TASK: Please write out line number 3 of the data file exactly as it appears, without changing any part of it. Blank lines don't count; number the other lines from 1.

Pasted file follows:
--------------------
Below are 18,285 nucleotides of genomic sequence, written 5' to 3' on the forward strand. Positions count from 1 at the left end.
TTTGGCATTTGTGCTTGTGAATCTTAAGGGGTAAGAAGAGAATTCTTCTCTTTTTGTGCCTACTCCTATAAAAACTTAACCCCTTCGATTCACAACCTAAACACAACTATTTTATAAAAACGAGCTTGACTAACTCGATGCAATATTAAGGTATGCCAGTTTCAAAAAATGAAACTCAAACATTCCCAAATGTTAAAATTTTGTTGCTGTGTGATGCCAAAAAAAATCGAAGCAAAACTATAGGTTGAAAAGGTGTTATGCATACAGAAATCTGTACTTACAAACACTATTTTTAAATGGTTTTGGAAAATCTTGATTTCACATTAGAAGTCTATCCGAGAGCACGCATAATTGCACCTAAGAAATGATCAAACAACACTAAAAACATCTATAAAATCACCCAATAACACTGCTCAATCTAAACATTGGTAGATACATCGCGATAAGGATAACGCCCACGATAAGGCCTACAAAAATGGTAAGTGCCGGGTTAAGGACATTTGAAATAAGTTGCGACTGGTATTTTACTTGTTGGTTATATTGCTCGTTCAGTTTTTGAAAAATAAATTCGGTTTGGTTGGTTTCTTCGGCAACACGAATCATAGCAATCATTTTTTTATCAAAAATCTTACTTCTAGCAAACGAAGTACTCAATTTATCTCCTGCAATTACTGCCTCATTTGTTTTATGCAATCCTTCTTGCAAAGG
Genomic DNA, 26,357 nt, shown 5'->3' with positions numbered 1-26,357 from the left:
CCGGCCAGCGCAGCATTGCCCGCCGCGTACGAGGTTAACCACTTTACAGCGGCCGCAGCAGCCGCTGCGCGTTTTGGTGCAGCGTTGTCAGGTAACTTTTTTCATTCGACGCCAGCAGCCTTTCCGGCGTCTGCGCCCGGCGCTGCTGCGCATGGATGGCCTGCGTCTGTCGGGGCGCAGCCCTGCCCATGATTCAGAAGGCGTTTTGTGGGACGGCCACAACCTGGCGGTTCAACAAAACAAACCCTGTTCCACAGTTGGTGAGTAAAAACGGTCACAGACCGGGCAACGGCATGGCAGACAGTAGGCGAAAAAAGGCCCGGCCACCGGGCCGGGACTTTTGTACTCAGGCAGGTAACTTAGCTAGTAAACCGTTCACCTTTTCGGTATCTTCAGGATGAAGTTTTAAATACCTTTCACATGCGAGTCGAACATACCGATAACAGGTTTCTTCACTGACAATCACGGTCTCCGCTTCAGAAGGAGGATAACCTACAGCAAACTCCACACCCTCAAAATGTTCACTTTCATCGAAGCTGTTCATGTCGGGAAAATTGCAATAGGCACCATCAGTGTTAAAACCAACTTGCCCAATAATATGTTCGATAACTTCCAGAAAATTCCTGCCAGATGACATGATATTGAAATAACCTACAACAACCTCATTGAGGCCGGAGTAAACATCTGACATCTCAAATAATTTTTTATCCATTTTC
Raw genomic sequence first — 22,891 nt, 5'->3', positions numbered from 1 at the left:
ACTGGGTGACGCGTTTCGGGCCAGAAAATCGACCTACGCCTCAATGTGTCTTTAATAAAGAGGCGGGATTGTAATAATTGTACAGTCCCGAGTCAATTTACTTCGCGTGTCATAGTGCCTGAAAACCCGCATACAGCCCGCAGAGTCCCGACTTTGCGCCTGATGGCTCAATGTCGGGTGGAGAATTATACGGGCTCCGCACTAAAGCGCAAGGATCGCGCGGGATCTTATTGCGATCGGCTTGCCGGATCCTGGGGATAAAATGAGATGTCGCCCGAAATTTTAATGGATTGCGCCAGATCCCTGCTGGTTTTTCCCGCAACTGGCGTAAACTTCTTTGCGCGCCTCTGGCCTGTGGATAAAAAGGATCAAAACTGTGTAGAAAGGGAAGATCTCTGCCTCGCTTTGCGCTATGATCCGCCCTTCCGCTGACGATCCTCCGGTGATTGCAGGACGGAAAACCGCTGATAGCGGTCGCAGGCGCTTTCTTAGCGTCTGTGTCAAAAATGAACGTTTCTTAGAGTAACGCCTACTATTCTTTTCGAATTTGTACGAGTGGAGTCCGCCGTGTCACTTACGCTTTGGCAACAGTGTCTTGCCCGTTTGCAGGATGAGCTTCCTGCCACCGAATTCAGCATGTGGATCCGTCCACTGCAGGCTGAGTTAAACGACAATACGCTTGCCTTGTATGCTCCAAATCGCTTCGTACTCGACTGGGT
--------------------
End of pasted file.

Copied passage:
Genomic DNA, 26,357 nt, shown 5'->3' with positions numbered 1-26,357 from the left: